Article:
Atraumatic pericardial effusion, with and without tamponade physiology, is a pathologic process encountered by emergency physicians, reflecting a wide differential diagnosis [2]. In their most extreme physiologic manifestation large, or rapidly accumulating, effusions can lead to cardiac tamponade, extravascular obstructive shock and cardiovascular collapse. It has been reported that 11% of all pericardial effusions test positive for malignancy. However, the rate of pericardial effusions secondary to an underlying malignancy, without findings of malignant cells via cytology is not clearly established [3]. Our case, however, is consistent with the prior literature, where effusions secondary to cardiac angiosarcomas, and other primary cardiac tumors, do not demonstrate malignant cells during cytological examination [4,5]. The underlying physiologic mechanism for cardiovascular collapse is based on impaired left ventricular filling (preload) secondary to external pressure on the myocardium resulting in limited ventricular relaxation during diastole. This ultimately results in diminished cardiac output, systemic hypoperfusion and shock [6].
The commonly accepted practice of assessing for pericardial effusions and tamponade in the ED for patients presenting with both cardiovascular symptomatology and hemodynamic instability has led to the nearly ubiquitous use of the POCUS modality with established imaging protocols in the form of the FAST (focused assessment with sonography in trauma) and RUSH examination, which both include primary cardiac views [1]. Historically, early clinical signs of acute cardiopulmonary compromise- including unexplained tachycardia, cyanosis and jugular venous distention, all features consistent with our patient’s presentation- should prompt further investigation with point of care cardiac imaging. For nearly a decade the use of POCUS examinations for the assessment of cardiovascular shock, has been formally accepted in the emergency medicine community by its governing academic bodies [7]. In addition, extensive clinical research has demonstrated the efficacy of this modality when used by emergency medicine physicians [8]. Furthermore, it has been well established that most clinical findings, including diminished heart sounds which were not appreciated in our patient, have extremely poor sensitivity limiting their contributions to diagnosis and management [9].
Primary cardiac tumors are extremely rare with a reported prevalence of 0.0001% to 0.003% [10]. Cardiac angiosarcomas commonly originate from vascular endothelial cells. They typically occur in the right atrium, are often advanced on initial presentation, and may compromise blood flow from the vena cava to the right atrium leading to an intravascular obstructive shock process with hemodynamic compromise. Specifically, cardiac masses located at the cavoatrial junction, as well as those abutting intracardiac valves, have been known to obstruct left ventricular filling and ultimately cardiac output leading to a true, but often underrecognized, oncologic emergency [11]. While POCUS ultrasonography is not currently a definitive study in assessing for intracardiac masses, abnormal findings should prompt further evaluation via comprehensive echocardiography or another imaging modality.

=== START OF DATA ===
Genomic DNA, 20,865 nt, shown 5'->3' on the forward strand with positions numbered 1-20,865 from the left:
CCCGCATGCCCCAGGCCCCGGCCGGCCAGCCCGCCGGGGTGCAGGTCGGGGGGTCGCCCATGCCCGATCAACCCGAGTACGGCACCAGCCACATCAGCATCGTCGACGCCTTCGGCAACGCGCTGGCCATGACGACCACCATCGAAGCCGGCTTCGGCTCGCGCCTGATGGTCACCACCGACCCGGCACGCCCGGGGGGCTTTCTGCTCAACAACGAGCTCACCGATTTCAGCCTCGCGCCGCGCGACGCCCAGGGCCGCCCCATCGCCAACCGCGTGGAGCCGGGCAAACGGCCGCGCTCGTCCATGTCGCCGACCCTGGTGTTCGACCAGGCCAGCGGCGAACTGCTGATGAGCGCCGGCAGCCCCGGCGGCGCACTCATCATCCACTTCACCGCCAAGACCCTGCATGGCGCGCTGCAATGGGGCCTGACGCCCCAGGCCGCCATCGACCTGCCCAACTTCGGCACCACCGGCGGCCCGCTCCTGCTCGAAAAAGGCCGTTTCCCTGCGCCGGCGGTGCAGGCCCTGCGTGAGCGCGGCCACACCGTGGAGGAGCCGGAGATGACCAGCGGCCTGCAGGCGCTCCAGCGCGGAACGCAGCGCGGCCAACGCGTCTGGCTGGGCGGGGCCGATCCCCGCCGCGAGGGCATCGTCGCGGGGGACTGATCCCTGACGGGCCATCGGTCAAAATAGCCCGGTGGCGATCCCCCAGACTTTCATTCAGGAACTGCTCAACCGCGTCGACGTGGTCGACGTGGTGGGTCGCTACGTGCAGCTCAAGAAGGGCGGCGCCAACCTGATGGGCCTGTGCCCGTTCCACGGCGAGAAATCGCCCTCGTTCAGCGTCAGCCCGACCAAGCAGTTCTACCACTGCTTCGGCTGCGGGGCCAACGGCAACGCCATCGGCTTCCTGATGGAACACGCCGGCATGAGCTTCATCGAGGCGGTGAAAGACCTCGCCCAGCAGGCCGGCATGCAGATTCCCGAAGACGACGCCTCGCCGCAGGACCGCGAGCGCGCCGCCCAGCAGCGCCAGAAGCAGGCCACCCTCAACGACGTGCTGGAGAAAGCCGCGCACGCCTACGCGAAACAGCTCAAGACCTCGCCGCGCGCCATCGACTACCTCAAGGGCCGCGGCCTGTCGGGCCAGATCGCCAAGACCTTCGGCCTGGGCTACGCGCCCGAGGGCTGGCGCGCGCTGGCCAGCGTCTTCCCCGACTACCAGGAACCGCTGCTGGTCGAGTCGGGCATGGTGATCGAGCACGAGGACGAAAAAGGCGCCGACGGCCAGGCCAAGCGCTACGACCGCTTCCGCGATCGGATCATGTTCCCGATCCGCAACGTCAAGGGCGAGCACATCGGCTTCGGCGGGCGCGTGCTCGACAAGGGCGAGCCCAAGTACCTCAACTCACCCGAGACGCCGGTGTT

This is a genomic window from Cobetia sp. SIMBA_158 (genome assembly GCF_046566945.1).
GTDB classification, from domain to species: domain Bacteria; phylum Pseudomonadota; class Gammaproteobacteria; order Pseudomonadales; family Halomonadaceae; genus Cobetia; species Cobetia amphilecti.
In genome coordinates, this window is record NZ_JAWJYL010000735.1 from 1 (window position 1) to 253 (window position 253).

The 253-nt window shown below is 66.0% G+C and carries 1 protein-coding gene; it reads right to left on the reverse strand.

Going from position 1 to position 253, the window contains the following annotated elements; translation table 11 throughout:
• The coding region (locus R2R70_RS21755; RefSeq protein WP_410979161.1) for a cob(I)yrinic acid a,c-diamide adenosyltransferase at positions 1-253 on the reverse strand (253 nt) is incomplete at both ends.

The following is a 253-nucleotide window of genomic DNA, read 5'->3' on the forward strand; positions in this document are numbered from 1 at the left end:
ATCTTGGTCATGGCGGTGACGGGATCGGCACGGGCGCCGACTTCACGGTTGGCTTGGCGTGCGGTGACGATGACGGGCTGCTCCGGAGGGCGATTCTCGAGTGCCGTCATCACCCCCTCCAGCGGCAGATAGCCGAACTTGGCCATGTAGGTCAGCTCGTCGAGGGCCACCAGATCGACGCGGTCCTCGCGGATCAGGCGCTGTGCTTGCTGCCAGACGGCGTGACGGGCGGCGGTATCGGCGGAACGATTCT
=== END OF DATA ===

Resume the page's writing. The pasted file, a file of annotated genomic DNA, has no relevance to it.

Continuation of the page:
In contrast to pericardial tamponade, a clinical process regularly considered and evaluated within the ED, intracardiac tumors, which can be assessed via the same imaging modality, are rarely ever considered as an underlying etiology of acute shock. It is, however, well established that goal directed ultrasound protocols in nontraumatic, symptomatic hypotensive patients can improve diagnostic accuracy in the undifferentiated patient [12]. To date, there are limited existing reports dealing with presentation of cardiac angiosarcomas with associated pericardial tamponade, and virtually no prior references in the emergency medicine literature. In some instances, clinicians may overlook primary cardiac masses as the underlying cause of a pericardial effusion [13]. The limited case reports that do exist suggest that the development of pericardial effusions are possible secondary to compromise of integrity of the atrial wall [14,15]. Nearly none of the previous literature discuss the relationship between both intravascular and extravascular obstructive shock secondary to a concomitant tamponade and intracardiac obstructive physiology.
Ultimately, the copresentation of these two pathologic processes is extremely rare. Existing literature is found in a small number of case reports with nearly no prior descriptions in emergency medicine references. In the correct clinical context this unique presentation should be considered and evaluated for in the ED via POCUS modality to help guide in the management of resulting obstructive shock.


No potential conflict of interest relevant to this article was reported.


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Fig. 1.
Electrocardiogram prior to pericardiocentesis demonstrating both low voltage and tachycardia.
Fig. 2.
Chest X-ray demonstrating "water-bottle" heart suggestive of pericardial effusion.
Fig. 3.
The 5×5-right atrial mass (black arrow) extending into the vena cava (white arrowhead). Left ventricular wall (white arrow) and pericardial lining (black arrowhead) also associated with a large pericardial effusion (asterisk).
Fig. 4.
Electrocardiogram following pericardiocentesis demonstrating low voltage but marked improvement of tachycardia.